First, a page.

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Take a look at octrees. They're a data structure often used to partition 3d spaces efficiently in such a manner as to improve efficiency of lookups for objects that are near each other spatially.

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You can build a nearest neighbor search structure (Wikipedia) on your sample points, then ask it for each of your grid points. There are a bunch of algorithms mentioned on the Wikipedia page. Perhaps octtrees, kd-trees, or R-trees would be appropriate.

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One approach, which may or may not suit your application, is to recast your thinking and define each grid 'point' to be the centre of a cube which divides your space into cells. You then have a 3D array of such cells and store the points in the cells -- choose the most appropriate data structure. To use your own words, put the points in buckets in the first place.

I guess that you may be running some sort of large scale simulation and the approach I suggest is not unusual in such applications. At each time step (if I've guessed correctly) you have to recalculate the distance from the cell to the nearest point, and move points from cells to cells. This will parallelise very easily.

EDIT: Googling around for particle-particle and particle-particle particle-mesh may throw up some ideas for you.

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Also search for "3d voronoi diagram". –  starblue Apr 29 '10 at 7:27
    
@starblue Since OP is working on a lattice, I don't understand the relevance of Voronoi diagrams. –  High Performance Mark Apr 29 '10 at 14:22
    
OP has lattice points AND sample points. You'd make a Voronoi diagram with the sample points and query it with the lattice points. But 3d Voronoi diagrams are expensive, not sure it is the best strategy. –  Keith Randall Apr 29 '10 at 15:55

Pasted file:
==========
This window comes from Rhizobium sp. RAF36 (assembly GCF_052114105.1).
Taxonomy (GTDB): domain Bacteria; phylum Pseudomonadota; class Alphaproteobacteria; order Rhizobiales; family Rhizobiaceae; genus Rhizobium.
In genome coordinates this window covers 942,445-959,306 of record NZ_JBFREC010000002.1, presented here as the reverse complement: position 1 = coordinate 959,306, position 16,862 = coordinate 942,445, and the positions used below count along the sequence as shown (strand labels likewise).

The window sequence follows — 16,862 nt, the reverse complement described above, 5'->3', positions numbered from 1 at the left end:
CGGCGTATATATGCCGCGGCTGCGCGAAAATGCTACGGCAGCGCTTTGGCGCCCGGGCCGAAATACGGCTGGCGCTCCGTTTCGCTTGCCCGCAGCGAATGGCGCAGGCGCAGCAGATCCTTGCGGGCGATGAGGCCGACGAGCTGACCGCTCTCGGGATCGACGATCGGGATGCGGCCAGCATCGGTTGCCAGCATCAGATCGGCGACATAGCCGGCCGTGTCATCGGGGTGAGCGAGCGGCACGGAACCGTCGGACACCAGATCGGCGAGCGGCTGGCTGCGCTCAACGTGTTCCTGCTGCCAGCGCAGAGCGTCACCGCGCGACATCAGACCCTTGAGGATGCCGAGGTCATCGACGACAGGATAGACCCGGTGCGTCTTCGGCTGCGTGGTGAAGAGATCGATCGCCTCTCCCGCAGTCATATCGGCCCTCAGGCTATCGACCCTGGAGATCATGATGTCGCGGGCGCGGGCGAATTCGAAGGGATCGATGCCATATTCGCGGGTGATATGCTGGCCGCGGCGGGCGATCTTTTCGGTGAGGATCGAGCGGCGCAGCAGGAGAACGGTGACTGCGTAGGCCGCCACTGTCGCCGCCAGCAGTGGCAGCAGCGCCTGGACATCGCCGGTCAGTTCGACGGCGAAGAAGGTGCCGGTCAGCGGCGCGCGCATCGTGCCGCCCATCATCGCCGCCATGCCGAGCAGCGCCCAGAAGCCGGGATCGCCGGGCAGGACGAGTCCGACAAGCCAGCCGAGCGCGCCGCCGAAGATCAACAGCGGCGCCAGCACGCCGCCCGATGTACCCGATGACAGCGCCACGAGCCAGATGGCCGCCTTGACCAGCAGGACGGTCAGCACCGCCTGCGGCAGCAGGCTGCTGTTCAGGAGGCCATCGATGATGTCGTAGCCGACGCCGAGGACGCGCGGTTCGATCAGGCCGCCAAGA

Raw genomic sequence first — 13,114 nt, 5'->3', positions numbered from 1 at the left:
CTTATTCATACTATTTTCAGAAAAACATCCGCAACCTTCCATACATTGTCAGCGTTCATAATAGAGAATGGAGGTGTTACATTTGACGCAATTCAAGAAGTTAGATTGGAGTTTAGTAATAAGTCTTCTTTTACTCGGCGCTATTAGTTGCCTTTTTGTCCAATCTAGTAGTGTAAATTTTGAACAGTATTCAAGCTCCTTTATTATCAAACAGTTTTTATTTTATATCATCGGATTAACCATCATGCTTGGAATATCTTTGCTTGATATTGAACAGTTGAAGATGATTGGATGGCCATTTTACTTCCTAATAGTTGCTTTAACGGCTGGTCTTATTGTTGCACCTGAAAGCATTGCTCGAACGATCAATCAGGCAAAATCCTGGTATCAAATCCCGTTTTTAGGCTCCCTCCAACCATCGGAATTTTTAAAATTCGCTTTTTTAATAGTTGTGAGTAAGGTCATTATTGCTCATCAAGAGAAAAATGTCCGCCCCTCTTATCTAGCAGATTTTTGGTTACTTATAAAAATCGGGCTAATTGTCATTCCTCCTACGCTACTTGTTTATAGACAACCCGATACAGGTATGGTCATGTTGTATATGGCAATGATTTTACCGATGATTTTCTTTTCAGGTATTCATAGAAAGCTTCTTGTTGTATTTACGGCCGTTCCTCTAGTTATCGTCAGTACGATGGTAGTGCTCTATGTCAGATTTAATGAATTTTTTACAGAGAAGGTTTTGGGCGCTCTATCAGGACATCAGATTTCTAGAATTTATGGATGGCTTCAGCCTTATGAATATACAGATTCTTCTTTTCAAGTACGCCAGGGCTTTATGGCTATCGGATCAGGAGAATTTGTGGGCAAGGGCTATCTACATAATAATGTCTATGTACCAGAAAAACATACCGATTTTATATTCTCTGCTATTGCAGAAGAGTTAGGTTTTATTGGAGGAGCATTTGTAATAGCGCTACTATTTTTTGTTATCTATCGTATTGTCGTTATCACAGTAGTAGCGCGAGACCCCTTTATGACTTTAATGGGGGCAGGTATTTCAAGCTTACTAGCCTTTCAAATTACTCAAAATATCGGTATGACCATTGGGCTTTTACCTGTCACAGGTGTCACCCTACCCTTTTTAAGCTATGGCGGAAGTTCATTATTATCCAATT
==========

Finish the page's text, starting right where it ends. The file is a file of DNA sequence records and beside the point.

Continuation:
The idea of building a 3D voronoi diagram for 10^6 points at each time step in a long-running scientific simulation makes my head hurt just to think about it :-( –  High Performance Mark Apr 29 '10 at 16:04

A note on Keith Randall's method, expanding shells or cubes around the startpoints:
One can expand in various orders. Here's some python-style pseudocode:

S = set of 1m startpoints
near = grid 500x500x500 -> nearest s in S
    initially s for s in S, else 0
for r in 1 .. D:
    for s in S:
        nnew = 0 
        for p in shell of radius r around s:
            if near[p] == 0:
                near[p] = s
                nnew += 1
        if nnew == 0:
            remove s from S  # bonk, stop expanding from s

"Stop expanding from s early" is fine in 1d (bonk left, bonk right); but 2d / 3d shells are irregular.
It's easier / faster to do whole cubes in one pass:

near = grid 500x500x500 -> { dist, nearest s in S }
    initially { 0, s } for s in self, else { infinity, 0 }
for s in S:
    for p in approximatecube of radius D around s:
        if |p - s| < near[p].dist:  # is s nearer ?
            near[p] = { |p - s|, s }

Here "approximatecube" may be a full DxDxD cube, or you could lop off the corners like (here 2d)

0 1 2 3 4 
1 1 2 3 4 
2 2 3 4 4
3 3 4 4
4 4 4

Also fwiw, with erik's numbers, there are on average 500^3/1M ~ 2^7 ~ 5^3 empties per sample point. So I at first thought that 5x5x5 cubes around 1M sample points would cover most of the whole grid. Not so, ~ 1/e of the gridpoints stay empty -- Poisson distibution.